China and other Asian nations have been moving aggressively to exploit the commercial potential of the Arctic as more of the region becomes accessible for development and shipping in the increasingly ice-free summer, while the U.S. appears to be dragging its feet, Icelandic President Olafur R. Grimsson told editors and reporters at The Washington Times.
Chinese companies are building tankers that can carry Chinese goods to Europe and U.S. East Coast ports through the Arctic Ocean over Canada, potentially cutting China’s transport costs by 40 percent and providing an advantage in trade, he said.
South Korean officials are in discussions to start mineral development projects in Greenland, while the tropical city-state of Singapore is searching for locations to build an Arctic shipping port, all with an eye toward moving in quickly to take advantage of the rapid warming that has led to record low levels of Arctic sea ice in recent summers and made increased commercialization possible.
“It will fundamentally transform the global trading system, and China is clearly preparing for the time when they will be the leading trading country in the world,” he said.
By contrast, the U.S. has seemed distracted by the wars in Afghanistan and Iraq and other conflicts around the world, and has been slow to respond to the fast-moving changes up north, he said.
The U.S. seems unaware even of the dramatic changes within its own borders, as the disappearance of sea ice has opened up large swaths of the Alaska coast to unexpected visitors from abroad, he said, recounting how a cruise ship carrying German tourists landed unannounced last summer at a coastal town in Alaska.
The German passengers disembarked and went shopping, apparently unbeknownst to U.S. customs and border security agents who were 1,000 miles away, he said.
“Anybody with a boat can arrive. The melting of the ice in Alaska has created an enormous open-border question,” he said. “The so-called political establishment in Washington has been otherwise engaged” though the Arctic is “America’s backyard, its homeland.”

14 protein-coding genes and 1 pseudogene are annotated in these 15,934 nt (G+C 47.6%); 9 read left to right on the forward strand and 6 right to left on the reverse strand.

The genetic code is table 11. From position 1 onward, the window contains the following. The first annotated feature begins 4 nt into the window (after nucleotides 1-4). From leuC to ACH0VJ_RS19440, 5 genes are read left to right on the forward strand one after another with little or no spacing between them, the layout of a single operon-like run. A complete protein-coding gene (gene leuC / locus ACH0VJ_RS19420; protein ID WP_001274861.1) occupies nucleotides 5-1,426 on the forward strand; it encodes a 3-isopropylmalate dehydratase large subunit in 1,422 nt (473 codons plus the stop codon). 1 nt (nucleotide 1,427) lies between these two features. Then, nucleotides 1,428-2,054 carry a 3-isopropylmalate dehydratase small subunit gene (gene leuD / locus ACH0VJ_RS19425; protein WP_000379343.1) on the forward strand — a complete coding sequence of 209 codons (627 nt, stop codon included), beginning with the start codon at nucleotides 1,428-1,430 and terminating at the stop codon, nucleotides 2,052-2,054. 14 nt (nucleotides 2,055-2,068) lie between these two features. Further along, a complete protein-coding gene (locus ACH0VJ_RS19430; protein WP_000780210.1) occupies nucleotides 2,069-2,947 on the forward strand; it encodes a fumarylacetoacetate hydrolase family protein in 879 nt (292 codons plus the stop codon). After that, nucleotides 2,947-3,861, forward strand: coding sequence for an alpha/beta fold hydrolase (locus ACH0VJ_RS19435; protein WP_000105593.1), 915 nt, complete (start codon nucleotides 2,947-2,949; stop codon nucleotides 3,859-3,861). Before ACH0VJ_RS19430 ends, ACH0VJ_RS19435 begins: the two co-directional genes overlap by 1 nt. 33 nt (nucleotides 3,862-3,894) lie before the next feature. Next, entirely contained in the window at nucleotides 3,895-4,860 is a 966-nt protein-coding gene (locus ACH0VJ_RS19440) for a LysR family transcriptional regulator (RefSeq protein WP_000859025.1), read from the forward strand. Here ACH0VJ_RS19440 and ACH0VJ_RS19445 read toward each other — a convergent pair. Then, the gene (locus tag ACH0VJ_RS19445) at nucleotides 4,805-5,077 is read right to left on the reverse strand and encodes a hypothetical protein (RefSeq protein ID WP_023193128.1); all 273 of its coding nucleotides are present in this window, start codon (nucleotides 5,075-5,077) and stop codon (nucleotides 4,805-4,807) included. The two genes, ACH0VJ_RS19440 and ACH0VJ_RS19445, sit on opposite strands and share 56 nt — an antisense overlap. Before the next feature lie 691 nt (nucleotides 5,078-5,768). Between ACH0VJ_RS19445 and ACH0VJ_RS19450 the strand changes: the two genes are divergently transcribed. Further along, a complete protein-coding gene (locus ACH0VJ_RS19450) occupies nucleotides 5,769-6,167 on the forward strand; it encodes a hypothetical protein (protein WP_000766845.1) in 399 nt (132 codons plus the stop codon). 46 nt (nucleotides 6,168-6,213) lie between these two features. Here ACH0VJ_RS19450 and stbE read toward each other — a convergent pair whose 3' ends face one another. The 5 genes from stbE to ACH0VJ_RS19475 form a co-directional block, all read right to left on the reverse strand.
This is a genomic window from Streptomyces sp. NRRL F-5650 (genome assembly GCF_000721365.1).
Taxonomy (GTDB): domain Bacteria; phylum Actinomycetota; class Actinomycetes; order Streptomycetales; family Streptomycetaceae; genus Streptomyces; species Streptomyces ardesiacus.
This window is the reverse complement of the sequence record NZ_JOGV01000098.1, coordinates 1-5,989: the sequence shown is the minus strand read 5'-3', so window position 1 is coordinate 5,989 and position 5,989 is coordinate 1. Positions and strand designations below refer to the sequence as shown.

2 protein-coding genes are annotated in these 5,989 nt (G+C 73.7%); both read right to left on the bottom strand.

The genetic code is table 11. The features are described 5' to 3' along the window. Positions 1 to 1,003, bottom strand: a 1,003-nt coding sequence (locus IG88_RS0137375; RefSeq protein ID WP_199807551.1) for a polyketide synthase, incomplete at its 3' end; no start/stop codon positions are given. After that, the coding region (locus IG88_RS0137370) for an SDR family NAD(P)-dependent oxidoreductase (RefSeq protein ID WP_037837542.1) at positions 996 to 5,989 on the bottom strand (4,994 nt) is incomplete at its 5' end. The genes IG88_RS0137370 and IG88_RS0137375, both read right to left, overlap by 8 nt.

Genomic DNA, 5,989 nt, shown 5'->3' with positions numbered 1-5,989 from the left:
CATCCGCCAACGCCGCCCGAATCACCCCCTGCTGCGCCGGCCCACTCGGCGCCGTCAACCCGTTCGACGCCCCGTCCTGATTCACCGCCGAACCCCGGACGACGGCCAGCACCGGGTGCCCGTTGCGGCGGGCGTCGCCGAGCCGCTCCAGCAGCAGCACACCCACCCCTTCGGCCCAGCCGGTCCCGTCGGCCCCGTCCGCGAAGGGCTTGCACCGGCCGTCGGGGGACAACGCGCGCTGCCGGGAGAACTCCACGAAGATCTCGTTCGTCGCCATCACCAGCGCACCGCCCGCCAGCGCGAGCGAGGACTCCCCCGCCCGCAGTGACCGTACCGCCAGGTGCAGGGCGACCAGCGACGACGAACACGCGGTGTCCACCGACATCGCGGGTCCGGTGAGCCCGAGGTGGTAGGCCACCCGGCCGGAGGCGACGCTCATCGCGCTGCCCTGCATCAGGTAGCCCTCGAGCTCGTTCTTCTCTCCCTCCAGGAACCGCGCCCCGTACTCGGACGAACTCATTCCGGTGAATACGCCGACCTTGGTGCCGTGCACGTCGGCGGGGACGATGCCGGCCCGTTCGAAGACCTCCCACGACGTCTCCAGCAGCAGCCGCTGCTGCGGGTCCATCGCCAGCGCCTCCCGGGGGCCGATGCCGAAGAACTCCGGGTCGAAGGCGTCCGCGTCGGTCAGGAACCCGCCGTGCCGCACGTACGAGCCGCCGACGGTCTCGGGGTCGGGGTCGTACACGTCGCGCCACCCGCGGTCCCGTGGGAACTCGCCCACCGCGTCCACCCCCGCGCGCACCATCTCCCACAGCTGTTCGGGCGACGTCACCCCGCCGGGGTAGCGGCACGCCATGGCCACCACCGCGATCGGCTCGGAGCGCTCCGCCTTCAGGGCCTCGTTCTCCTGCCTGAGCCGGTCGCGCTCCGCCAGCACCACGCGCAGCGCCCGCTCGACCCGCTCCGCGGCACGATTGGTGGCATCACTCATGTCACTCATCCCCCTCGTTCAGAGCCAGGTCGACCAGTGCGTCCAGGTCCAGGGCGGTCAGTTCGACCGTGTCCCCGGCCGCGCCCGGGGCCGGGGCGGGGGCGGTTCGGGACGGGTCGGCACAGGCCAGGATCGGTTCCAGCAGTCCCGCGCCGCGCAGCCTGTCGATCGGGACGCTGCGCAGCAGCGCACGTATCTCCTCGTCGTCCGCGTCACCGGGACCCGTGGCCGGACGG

Governing the Arctic
While Russia and other nations in the eight-member Arctic Council for years have sent their top foreign ministers to council meetings to debate governance of the Arctic, the only high-level delegation from the U.S., led by Secretary of State Hillary Rodham Clinton, was two years ago. Current Secretary John F. Kerry has not decided whether to attend this year’s meeting, he said.
Though the U.S. has large unexploited Arctic reserves of oil, gas and other minerals, environmentalists have prevented most development. The U.S. has vacillated between allowing some tentative, first-time drilling in offshore Arctic waters recently to maintaining an all-out prohibition against development in the Arctic National Wildlife Refuge.
Resource-hungry Asian governments, by contrast, are finding fertile ground for development in Greenland and Iceland.
“I think it’s important that America maintains a high level of engagement” to act as a counterbalance in the region, Mr. Grimsson said. “The guiding spirit of the Arctic Council is we don’t want this to be a race for resources. On the contrary, the model of the Wild West has been refuted” by the nations bordering the Arctic.
Though it hasn’t gained much attention, Mr. Grimsson said, the council has become a model of cooperation among competing nations, with even Russia surprising the others with its willingness to work together to address potential problems. The group negotiated a treaty for dealing with search-and-rescue emergencies, and others are on the way.
Despite concerns about what the increasing commercialization of the Arctic will bring to the pristine environment and age-old native cultures in the region, Mr. Grimsson said, he welcomes the overtures of China and other Asian nations that want to exploit the region, and supports including nations as far afield as France, Germany, China and India as official observers at council meetings.